How to Properly Collect Tissue Samples in Your Fields
When it comes to crop inputs, every dollar counts—and the best way to know where to invest your hard-earned money into your crops is through data. When your livelihood depends on the decisions you make and the outcome of your crop, there is no room for guesswork.
Soil and tissue sampling provide the insight you need to truly understand the health of your crops and soil. Unlocking this data empowers you to choose the products your crops need, and skip the ones they don’t.
But, in order for this to be effective, you first need to make sure you are properly collecting the samples. We’ve talked about how to collect soil samples in your fields, and now it’s time to go over collecting tissue samples.
Frequent tissue sampling—at least three times throughout the season—is key to tracking changing tissue concentrations and maintaining an accurate understanding of your crops, so keep these reminders handy to make it a seamless process every time.
1. Use Your Resources
Crops have unique growth cycles and timelines, which means sampling timelines are unique, too. Frequency and timing of collecting tissue samples depends on the crop, so follow the sampling protocol for your lab. Agronomy 365 has a comprehensive guide that includes key growth stages to collect samples in, and how to identify your crops’ current growth stage.
The teams at BW Fusion and Agronomy 365 can also help you confirm the growth stage of your crop and the specific sample collection timing and amounts for you. We are here to help you, and we want the soil and tissue sampling process to be as easy as possible.
2. Make Good Choices
When the time to pull samples comes, the choices you make in selecting the area, plants and even specific leaves to collect from can impact the results you see in your sample reports.
It may seem easiest just to pull samples from the end rows of your fields, but that doesn’t provide the most accurate representation of your overall crop health. End rows are more exposed to the environment and can have surprisingly major differences in growing conditions. Take the opportunity to get some extra steps in, and walk past the end rows when collecting samples. The most important thing to keep in mind is getting an accurate representation of your crop health.
It is also important to use healthy tissue—not tissue that has been under high amounts of stress from conditions like prolonged time in standing water or damage from insects or disease. Again, the primary goal is obtaining an accurate representation of the health of your overall crop, not just pointing out the “weakest link.”
While you want to be strategic about where in your fields you are collecting samples, when it comes to selecting which plant in that area, keep it random. This is especially important when the field you are collecting samples from is under stress. You want to select random plants to give you an accurate representation of your field’s average.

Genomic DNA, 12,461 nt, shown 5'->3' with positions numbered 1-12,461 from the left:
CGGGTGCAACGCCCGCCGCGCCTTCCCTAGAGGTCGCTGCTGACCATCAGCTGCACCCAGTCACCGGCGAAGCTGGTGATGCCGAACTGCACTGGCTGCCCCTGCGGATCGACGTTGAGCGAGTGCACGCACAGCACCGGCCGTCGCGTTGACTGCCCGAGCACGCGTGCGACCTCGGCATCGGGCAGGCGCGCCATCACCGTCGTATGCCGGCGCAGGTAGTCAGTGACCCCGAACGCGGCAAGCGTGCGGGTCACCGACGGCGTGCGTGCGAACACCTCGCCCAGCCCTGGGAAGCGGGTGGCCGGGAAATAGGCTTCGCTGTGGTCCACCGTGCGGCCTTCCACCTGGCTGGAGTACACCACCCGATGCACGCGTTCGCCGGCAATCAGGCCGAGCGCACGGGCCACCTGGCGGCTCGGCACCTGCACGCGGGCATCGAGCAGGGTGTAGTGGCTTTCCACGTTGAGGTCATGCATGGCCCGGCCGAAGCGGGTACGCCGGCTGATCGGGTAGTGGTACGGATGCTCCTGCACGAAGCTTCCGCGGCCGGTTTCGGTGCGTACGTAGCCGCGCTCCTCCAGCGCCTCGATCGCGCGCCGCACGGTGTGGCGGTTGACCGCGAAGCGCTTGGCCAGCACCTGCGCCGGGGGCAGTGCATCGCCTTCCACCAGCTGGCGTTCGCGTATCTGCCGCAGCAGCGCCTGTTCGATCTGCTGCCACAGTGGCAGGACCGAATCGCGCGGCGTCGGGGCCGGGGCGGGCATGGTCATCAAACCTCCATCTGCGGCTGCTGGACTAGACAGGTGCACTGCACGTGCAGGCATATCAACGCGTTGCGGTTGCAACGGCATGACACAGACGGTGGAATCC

Once you have the plants selected, it’s back to being picky. While you want the plant to be random, you want to be strategic in selecting leaves to pull. Just as we become “older and wiser” with age, the upper, mature leaves give better insight than the newer, younger leaves. Uppermost, recently mature leaves are the ideal representatives for sampling, as leaves that are too young (or too old) may not accurately reflect the nutrient status of the plant as a whole.
As you collect your samples, make sure you are collecting enough to get an accurate representation of your crop. The tissue is dried and ground before the analysis is performed, so the lab ends up with much less plant material than you may think. Aim for enough plant tissue you could form a softball with it.
3. Keep it Clean
The final reminder throughout the tissue sample collection process is to keep yourself and your samples clean. Remember, the lab is testing your plant tissue, not the grime and sweat that builds up on your hands out in the field.
Clean your hands before pulling a tissue sample, then rinse the plant tissue before sending it to the lab. But, it’s important to make sure the water you are using to rinse the sample is clean, too. Tap water has ion concentrations that may affect analysis results. Use bottled or deionized water as an extra precaution against contamination.
Once you have your clean, shiny tissue sample, go ahead and place it in the sample bag, but don’t seal it until the plant material is fully dry. While it’s drying, keep the sample stored in a dust-free, cool environment so you don’t ruin all your hard work keeping the sample clean and end up with contamination.
When the sample is fully dried and you’re ready to send it off, follow the lab’s instructions for finishing your sample submission and transporting the sample to them.
Stop guessing. Start growing. Let’s talk about how to integrate soil and tissue sampling into your farm management plan. Need supplies? Get them here!
BONUS: Check out what our BW Fusion agronomists keep handy in the truck when they are out in the field collecting samples or scouting crops.